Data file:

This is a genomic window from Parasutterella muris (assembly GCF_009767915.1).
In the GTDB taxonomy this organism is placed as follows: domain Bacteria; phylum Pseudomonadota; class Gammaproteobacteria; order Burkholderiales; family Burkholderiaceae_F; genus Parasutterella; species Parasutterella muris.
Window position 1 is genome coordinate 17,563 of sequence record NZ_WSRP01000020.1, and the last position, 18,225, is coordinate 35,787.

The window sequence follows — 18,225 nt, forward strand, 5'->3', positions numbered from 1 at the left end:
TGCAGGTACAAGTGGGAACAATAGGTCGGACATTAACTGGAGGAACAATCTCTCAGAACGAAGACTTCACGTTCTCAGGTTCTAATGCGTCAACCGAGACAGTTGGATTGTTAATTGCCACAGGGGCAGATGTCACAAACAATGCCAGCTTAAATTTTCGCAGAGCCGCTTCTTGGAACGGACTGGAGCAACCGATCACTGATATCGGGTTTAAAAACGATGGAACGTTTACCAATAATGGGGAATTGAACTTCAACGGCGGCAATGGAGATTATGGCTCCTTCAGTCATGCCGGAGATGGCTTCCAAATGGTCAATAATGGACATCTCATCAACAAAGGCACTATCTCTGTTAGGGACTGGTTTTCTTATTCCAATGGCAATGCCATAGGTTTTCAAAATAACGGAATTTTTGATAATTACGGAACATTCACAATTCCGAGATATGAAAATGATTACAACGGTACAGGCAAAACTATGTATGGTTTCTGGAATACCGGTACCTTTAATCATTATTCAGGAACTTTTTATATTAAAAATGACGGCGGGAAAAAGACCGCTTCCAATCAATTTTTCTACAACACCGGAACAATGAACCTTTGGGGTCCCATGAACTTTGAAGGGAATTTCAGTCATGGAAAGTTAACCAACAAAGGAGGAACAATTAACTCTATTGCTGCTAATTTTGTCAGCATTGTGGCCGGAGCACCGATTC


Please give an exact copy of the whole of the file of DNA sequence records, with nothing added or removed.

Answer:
This is a genomic window from Parasutterella muris (assembly GCF_009767915.1).
In the GTDB taxonomy this organism is placed as follows: domain Bacteria; phylum Pseudomonadota; class Gammaproteobacteria; order Burkholderiales; family Burkholderiaceae_F; genus Parasutterella; species Parasutterella muris.
Window position 1 is genome coordinate 17,563 of sequence record NZ_WSRP01000020.1, and the last position, 18,225, is coordinate 35,787.

The window sequence follows — 18,225 nt, forward strand, 5'->3', positions numbered from 1 at the left end:
TGCAGGTACAAGTGGGAACAATAGGTCGGACATTAACTGGAGGAACAATCTCTCAGAACGAAGACTTCACGTTCTCAGGTTCTAATGCGTCAACCGAGACAGTTGGATTGTTAATTGCCACAGGGGCAGATGTCACAAACAATGCCAGCTTAAATTTTCGCAGAGCCGCTTCTTGGAACGGACTGGAGCAACCGATCACTGATATCGGGTTTAAAAACGATGGAACGTTTACCAATAATGGGGAATTGAACTTCAACGGCGGCAATGGAGATTATGGCTCCTTCAGTCATGCCGGAGATGGCTTCCAAATGGTCAATAATGGACATCTCATCAACAAAGGCACTATCTCTGTTAGGGACTGGTTTTCTTATTCCAATGGCAATGCCATAGGTTTTCAAAATAACGGAATTTTTGATAATTACGGAACATTCACAATTCCGAGATATGAAAATGATTACAACGGTACAGGCAAAACTATGTATGGTTTCTGGAATACCGGTACCTTTAATCATTATTCAGGAACTTTTTATATTAAAAATGACGGCGGGAAAAAGACCGCTTCCAATCAATTTTTCTACAACACCGGAACAATGAACCTTTGGGGTCCCATGAACTTTGAAGGGAATTTCAGTCATGGAAAGTTAACCAACAAAGGAGGAACAATTAACTCTATTGCTGCTAATTTTGTCAGCATTGTGGCCGGAGCACCGATTC